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Excitement about the end of oil and gas heating: "Denmark has been doing this since 2013"


The energy turnaround is only failing due to a lack of will, says expert Volker Quaschning. Another country is already installing twenty times more heat pumps than Germany, even though it has gas en masse itself.

The energy turnaround is only failing due to a lack of will, says expert Volker Quaschning.

Another country is already installing twenty times more heat pumps than Germany, even though it has gas en masse itself.

Cologne – Things are happening in quick succession at the moment: First, Federal Economics Minister Robert Habeck (Greens) presented his plan, according to which at least 65 percent of newly installed heating systems will be operated from renewable energies from 2024 – de facto the end for new gas and oil heating systems.

Then the European Parliament followed suit.

In the future, owners of old buildings will be forced to renovate their houses in terms of energy efficiency.

High time to ask Volker Quaschning, an expert on renewable energies.

He classifies the political decisions and explains why Germany is not in a position to point the finger at other countries.

Mr. Quaschning, how do you heat?

With pellets.

Everyone smiled at us back then, neighbors and even the chimney sweep.

Why not a heat pump?

They weren't that mature 20 years ago.

We were asked rather: Why no gas heating?

And why do you build climate neutral?

That was absolutely exotic.

Our house is perfectly insulated, I have heating costs of 500 euros a year.

Then the increased prices don't affect you that much?

Well, indirectly yes.

First I spent a lot of money to build climate-neutral and to protect myself from such scenarios.

And now I'm still financing the gas price brake with my taxes.

But I like to show solidarity with poorer people who are under a lot of pressure.

With a new law, Robert Habeck is now making it practically impossible to install oil or gas heating from 2024.

The right decision?

She is logical.

We are not pioneers when it comes to renewable energies, even if we like to pretend to be.

Oil and gas heating was banned in Denmark in 2013.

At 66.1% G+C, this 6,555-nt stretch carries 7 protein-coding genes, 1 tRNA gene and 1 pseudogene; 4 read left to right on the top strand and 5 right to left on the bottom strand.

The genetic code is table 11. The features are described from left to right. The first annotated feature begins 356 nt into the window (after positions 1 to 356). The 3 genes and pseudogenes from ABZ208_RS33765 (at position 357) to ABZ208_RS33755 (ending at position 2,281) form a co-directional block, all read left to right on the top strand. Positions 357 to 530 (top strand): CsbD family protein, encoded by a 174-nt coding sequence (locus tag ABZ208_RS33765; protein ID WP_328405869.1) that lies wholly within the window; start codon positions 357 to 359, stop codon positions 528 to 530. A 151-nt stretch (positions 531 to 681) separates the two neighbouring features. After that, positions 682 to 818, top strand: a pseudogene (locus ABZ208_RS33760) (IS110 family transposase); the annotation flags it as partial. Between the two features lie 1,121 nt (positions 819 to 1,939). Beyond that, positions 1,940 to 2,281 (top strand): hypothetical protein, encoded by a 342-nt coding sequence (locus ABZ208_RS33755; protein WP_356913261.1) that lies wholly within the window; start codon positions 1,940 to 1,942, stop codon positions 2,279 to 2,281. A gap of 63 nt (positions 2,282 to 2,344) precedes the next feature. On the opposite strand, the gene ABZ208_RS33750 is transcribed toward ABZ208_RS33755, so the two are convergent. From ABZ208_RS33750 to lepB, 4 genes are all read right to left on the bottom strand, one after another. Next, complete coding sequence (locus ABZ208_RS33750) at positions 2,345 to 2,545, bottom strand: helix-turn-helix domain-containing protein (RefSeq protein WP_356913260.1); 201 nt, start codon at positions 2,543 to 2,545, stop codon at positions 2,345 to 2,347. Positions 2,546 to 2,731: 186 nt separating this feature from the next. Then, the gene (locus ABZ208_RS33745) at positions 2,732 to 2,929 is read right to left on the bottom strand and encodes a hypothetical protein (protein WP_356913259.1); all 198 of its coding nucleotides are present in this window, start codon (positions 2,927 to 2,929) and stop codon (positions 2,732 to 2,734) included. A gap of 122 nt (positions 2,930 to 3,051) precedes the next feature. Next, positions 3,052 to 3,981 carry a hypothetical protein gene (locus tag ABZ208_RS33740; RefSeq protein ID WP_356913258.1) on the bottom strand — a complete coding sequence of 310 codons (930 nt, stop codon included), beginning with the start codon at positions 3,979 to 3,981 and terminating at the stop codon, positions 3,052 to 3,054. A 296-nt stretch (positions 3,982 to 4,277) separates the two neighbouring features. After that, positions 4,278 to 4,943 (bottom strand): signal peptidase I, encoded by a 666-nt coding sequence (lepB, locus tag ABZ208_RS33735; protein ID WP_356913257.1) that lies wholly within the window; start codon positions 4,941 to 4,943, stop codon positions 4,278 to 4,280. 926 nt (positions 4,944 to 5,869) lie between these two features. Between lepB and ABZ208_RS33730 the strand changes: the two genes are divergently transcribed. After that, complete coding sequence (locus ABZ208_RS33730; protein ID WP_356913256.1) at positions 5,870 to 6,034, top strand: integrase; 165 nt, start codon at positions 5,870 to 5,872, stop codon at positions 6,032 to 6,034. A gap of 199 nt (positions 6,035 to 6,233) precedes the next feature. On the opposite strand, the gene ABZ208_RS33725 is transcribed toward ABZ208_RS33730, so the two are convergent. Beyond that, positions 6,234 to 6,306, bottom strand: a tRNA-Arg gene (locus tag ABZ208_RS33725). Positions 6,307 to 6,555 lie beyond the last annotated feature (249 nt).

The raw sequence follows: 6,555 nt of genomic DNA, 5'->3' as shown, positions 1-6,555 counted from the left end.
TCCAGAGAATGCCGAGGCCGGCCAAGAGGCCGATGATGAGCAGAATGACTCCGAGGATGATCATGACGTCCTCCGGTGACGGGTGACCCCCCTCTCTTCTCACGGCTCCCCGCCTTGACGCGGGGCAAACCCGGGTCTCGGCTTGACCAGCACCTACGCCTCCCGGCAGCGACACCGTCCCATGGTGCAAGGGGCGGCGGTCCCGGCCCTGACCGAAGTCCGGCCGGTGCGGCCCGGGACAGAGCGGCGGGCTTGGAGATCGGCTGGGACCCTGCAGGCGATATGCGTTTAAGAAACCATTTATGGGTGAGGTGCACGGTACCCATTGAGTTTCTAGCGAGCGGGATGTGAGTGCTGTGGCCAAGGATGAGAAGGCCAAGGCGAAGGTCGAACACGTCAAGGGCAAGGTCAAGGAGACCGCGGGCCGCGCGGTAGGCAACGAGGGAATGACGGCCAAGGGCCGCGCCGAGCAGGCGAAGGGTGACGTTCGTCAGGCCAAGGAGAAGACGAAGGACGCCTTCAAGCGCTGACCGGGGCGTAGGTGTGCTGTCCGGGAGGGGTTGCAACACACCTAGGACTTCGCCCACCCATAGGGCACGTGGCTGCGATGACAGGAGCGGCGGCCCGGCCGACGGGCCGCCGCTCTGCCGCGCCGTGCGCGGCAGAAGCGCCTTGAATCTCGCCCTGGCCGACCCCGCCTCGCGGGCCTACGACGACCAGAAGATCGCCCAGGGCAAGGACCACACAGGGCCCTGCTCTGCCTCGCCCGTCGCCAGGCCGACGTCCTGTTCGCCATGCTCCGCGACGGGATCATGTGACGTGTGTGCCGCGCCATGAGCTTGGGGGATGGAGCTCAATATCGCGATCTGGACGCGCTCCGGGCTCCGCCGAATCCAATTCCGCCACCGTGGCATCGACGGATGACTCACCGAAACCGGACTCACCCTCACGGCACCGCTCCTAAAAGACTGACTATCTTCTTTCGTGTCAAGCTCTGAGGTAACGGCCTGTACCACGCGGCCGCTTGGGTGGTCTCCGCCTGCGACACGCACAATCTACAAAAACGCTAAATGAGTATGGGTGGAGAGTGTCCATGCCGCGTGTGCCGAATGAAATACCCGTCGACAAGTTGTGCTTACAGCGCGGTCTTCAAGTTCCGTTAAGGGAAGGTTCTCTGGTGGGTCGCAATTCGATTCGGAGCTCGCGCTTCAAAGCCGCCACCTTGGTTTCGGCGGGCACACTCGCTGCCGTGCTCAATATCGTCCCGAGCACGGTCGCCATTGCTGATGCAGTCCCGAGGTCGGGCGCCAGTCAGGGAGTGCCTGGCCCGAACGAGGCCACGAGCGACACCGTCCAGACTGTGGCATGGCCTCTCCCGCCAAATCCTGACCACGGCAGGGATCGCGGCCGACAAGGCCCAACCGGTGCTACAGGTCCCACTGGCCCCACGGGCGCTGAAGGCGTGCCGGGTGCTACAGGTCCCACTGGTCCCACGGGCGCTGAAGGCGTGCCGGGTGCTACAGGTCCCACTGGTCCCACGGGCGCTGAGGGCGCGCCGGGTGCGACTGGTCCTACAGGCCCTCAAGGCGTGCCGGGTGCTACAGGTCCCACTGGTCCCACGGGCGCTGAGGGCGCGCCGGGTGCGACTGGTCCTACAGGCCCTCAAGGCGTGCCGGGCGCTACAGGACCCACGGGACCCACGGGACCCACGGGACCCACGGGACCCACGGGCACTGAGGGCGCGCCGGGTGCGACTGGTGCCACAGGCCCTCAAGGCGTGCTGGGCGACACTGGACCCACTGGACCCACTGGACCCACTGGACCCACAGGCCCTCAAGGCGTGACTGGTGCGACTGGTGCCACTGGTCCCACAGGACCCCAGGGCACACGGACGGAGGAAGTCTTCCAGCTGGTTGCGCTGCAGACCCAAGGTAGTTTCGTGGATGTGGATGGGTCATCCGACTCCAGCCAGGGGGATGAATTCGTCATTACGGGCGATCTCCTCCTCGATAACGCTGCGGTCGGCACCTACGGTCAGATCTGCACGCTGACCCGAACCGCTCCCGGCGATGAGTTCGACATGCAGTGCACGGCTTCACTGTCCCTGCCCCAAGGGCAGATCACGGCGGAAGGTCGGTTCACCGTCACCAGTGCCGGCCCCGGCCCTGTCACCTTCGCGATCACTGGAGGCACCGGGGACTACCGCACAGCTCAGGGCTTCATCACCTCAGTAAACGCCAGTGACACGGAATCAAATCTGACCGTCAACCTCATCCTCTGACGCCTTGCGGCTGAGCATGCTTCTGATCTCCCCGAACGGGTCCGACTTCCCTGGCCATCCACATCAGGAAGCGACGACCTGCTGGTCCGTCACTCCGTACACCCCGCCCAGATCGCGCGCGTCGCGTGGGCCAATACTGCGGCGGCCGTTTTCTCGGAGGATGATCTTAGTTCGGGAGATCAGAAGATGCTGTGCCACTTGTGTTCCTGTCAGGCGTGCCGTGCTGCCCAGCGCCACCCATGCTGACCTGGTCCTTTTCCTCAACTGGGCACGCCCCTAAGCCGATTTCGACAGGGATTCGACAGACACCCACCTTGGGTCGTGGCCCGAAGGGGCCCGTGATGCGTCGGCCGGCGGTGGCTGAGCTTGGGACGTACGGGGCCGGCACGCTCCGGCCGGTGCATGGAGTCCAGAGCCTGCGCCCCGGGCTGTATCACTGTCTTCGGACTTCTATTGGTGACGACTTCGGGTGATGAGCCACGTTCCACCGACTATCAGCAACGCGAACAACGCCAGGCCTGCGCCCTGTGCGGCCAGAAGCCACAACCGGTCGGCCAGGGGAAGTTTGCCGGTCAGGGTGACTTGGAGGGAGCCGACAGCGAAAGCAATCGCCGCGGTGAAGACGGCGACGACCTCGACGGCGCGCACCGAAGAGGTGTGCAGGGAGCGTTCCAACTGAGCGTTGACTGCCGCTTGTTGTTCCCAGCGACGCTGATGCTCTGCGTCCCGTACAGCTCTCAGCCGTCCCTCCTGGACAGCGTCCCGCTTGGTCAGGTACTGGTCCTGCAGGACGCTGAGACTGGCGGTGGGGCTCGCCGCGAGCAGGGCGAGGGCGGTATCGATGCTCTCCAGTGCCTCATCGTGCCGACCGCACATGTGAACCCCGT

We hesitated for years and found excuses, now it's getting all the more expensive.

Many people are afraid.

I can understand that.

But: Just because we've done something wrong for years and have accepted that the situation will get worse and the solution will become more expensive, we can't race towards the abyss with our eyes wide open.

Let's look at Norway, a gas producing country.

There they have managed to ensure that 60 percent of the heating systems now have a heat pump - in Germany we are at a miserable three percent.

Doesn't that already fail because of such worldly things as craftsmen and resources?

They are also missing if you want to install a new gas heater.

Many craftsmen are not yet very experienced when it comes to installing heat pumps.

But that will work itself out over time.

The discussion reminds me of the debate about the introduction of the catalyst.

At the time, lobbyists from the automotive industry were spreading the narrative that it couldn't be done and that hundreds of thousands of jobs were at risk.

Then it turned out differently.


Volker Quaschning studied electrical engineering in Karlsruhe.

© Janine Escher

Volker Quaschning: "Why doesn't Christian Lindnder make a winning topic out of the energy transition?"

What do you actually think of the “last generation”?

We need majorities.

Sticking to the road does not raise awareness of the traffic turnaround.

On the other hand, the "Last Generation" shows exactly what many do not want to see.

Those who complain the loudest about it are usually the ones with the worst plan for more climate protection.

Overall, the "Last Generation" has managed to ensure that the issue of environmental protection and sustainability is on the agenda everywhere in Germany.

But we also need the decision-makers.